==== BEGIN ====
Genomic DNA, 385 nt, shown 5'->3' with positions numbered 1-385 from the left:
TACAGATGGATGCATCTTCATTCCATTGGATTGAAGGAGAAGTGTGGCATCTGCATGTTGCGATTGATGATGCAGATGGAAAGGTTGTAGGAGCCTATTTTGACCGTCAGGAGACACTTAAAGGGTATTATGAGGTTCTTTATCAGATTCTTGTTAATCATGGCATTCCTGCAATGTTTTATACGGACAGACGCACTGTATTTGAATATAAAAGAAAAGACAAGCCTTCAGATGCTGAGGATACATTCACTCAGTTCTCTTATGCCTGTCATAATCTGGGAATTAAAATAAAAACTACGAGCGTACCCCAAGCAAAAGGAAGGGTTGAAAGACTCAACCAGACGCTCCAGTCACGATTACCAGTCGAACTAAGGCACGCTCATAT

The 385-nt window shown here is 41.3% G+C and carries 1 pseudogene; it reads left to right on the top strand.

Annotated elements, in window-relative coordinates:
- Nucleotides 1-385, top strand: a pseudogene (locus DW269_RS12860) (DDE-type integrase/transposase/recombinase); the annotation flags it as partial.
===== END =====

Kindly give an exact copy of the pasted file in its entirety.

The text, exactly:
Genomic DNA, 385 nt, shown 5'->3' with positions numbered 1-385 from the left:
TACAGATGGATGCATCTTCATTCCATTGGATTGAAGGAGAAGTGTGGCATCTGCATGTTGCGATTGATGATGCAGATGGAAAGGTTGTAGGAGCCTATTTTGACCGTCAGGAGACACTTAAAGGGTATTATGAGGTTCTTTATCAGATTCTTGTTAATCATGGCATTCCTGCAATGTTTTATACGGACAGACGCACTGTATTTGAATATAAAAGAAAAGACAAGCCTTCAGATGCTGAGGATACATTCACTCAGTTCTCTTATGCCTGTCATAATCTGGGAATTAAAATAAAAACTACGAGCGTACCCCAAGCAAAAGGAAGGGTTGAAAGACTCAACCAGACGCTCCAGTCACGATTACCAGTCGAACTAAGGCACGCTCATAT

The 385-nt window shown here is 41.3% G+C and carries 1 pseudogene; it reads left to right on the top strand.

Annotated elements, in window-relative coordinates:
- Nucleotides 1-385, top strand: a pseudogene (locus DW269_RS12860) (DDE-type integrase/transposase/recombinase); the annotation flags it as partial.